A pressing concern of mine in first grade was which Little Debbie snack my mom packed in my lunch.
A young girl named Adele, though -- probably around first grade, based on her handwriting -- is writing letters to her congresswoman asking about the struggles of doing her job in the face of racism and COVID-19.
U.S. Rep. Cori Bush's office shared Adele's letter with me after an interview with Bush and St. Louis Mayor Tishaura Jones. I had asked them about ways to get young people more politically engaged. Bush told me about the letters she receives from constituents years away from voting.
They are more engaged and politically aware than we ever were, she said. In some of the other letters her office shared, high schoolers wrote to her on issues as wide-ranging as the persecution of Uyghurs in China, the plight of the North Korean people and the devastating impacts of mass incarceration. These young letter writers also pointed to bills and possible solutions to address the concerns they raised.
That's impressive and inspiring.
Mayor Jones said a key to encouraging this type of involvement is connecting local, state and federal policies and political actions to issues that impact young people's lives. We have witnessed students doing exactly that for the past several years -- marching and lobbying for action on climate change, gun safety and racial justice.
The biggest question was whether their rising activism would translate to greater numbers of young people casting ballots in elections.
The data show that it did.
Ronald Brownstein writes in The Atlantic that, "Both Pew and Catalist found that the racially diverse, well-educated, and highly secular Millennials (born from 1981 through 1996) and Generation Z (born from 1997 through 2014) cast almost 30% of the votes last year, up substantially from 23% in 2016."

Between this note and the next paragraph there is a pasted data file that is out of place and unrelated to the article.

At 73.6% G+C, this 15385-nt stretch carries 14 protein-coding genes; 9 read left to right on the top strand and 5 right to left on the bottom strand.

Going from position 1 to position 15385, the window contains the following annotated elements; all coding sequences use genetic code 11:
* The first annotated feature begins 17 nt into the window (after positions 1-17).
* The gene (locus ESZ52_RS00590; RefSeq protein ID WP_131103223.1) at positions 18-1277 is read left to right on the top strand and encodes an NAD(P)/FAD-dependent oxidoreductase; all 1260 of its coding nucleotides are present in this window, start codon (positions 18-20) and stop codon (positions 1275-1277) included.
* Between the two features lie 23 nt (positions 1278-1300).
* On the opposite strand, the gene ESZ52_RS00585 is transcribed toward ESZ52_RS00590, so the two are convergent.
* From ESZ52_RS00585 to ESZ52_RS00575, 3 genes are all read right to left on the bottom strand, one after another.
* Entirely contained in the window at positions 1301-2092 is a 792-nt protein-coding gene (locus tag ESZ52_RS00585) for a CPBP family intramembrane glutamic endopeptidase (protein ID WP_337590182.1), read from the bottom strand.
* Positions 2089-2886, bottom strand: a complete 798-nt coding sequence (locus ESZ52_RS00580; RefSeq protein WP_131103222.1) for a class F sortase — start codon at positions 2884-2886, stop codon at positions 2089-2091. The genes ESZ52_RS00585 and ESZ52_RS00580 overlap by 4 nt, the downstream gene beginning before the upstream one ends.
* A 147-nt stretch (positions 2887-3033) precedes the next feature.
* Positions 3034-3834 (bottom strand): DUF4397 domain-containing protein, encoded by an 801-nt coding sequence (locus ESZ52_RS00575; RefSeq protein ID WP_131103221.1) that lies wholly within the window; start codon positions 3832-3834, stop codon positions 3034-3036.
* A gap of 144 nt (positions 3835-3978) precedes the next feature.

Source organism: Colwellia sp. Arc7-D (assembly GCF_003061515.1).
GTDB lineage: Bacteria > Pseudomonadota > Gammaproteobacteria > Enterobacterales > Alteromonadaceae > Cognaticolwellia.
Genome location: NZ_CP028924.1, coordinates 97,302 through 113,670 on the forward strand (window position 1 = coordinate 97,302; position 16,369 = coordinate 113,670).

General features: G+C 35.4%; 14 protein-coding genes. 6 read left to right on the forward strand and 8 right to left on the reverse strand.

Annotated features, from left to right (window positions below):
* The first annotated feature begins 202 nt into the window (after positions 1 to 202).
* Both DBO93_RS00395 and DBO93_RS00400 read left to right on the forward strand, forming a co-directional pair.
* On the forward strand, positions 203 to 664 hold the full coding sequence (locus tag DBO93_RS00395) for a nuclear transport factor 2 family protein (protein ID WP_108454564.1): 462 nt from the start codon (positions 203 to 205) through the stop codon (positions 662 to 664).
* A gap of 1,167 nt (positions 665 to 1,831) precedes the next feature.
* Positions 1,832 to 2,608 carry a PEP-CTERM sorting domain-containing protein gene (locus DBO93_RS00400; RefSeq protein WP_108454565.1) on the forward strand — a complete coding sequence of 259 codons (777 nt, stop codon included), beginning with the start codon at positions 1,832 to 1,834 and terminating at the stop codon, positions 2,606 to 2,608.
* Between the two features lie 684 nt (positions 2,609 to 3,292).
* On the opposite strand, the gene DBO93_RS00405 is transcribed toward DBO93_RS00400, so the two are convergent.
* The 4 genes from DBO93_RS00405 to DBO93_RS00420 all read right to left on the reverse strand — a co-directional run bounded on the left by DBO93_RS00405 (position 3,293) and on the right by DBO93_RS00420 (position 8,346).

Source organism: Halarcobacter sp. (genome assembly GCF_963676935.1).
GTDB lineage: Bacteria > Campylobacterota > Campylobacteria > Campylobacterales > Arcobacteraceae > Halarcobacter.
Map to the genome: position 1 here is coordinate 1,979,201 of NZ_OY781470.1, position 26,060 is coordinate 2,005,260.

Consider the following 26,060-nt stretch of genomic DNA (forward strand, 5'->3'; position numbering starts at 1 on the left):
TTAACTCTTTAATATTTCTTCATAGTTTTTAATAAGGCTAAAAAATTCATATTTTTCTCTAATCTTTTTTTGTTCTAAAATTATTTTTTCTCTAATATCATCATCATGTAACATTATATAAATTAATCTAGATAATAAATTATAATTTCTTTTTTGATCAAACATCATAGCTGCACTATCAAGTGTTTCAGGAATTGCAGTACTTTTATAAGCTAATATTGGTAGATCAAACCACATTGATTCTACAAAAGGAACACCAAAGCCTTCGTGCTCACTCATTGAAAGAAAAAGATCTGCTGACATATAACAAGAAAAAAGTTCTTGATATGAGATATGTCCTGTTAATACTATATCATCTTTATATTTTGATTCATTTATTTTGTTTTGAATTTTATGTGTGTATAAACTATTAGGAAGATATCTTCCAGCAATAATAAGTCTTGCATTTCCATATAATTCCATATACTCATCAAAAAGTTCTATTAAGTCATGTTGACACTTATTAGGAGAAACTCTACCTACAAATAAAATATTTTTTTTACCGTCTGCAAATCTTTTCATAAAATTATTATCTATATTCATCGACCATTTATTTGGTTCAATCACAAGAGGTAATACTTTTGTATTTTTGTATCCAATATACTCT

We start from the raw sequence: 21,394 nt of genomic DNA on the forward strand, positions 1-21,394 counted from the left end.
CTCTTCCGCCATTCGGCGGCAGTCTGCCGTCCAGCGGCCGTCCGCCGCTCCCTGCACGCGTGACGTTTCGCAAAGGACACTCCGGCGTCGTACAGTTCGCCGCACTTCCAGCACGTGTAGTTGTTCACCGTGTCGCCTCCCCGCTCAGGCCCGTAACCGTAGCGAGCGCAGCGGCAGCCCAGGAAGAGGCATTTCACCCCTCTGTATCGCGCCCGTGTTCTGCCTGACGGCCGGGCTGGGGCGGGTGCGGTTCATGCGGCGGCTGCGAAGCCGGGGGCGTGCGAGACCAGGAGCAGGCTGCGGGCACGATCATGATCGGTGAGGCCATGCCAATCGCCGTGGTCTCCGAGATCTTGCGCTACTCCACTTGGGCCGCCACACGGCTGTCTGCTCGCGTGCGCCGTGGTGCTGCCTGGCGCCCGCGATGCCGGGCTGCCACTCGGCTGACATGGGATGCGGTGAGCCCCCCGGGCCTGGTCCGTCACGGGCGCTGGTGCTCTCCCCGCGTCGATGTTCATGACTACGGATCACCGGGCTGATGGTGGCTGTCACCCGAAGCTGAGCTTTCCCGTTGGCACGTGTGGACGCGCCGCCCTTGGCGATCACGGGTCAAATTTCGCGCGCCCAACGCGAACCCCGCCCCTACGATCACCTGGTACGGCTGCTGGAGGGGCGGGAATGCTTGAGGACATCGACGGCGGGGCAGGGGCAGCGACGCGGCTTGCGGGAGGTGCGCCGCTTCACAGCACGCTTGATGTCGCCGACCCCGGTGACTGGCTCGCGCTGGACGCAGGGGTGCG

Turnout among these younger generations spiked to historic levels in the midterms and last presidential election. It remains to be seen if that trend holds true in upcoming elections.
I was teaching first-year college students during the 2018 midterm elections. I advised them to check online whether their voter registration was valid. I reminded them when the deadline to register approached. I encouraged them to request absentee ballots if they were registered out of state. And I urged them to take a friend when they went to cast their ballot. The vast majority were first-time voters, and studies show that voting is habit-forming.
Some of my students had to get their parents to call the board of elections in their home state multiple times to track down an absentee ballot. One parent had to FedEx a ballot to her child. Because of the unexpected surge in youth turnout that year, some of my students waited in lines for more than five hours to cast a ballot.
Obviously, not all students are able to do this. It grates on my nerves when commenters criticize low turnout among the youngest voters. The more relevant question is: Why do some states make it so difficult for young people to cast a ballot?
The Center for Information and Research on Civic Learning and Engagement at Tufts University found that states with more voting rights protections -- like automatic voter registration, online voter registration, same-day or Election Day registration, early voting and no-excuse absentee voting -- had significantly higher youth voter turnout. Their analysis found that on average, youth voter turnout was highest (57%), and had the largest increases over 2016, in states that automatically mailed ballots to voters. States with the most restrictive vote-by-mail laws, conversely, had the lowest youth turnout: an average of 42%.
Parents and teachers in states with restrictive voting laws ought to point out that politicians are making it harder for young adults to vote -- on purpose.
We've already seen a wave of voter suppression laws enacted in Republican-controlled states across the country. That's bound to get the attention of savvy young people who are beginning to recognize their political power.
I wouldn't underestimate them.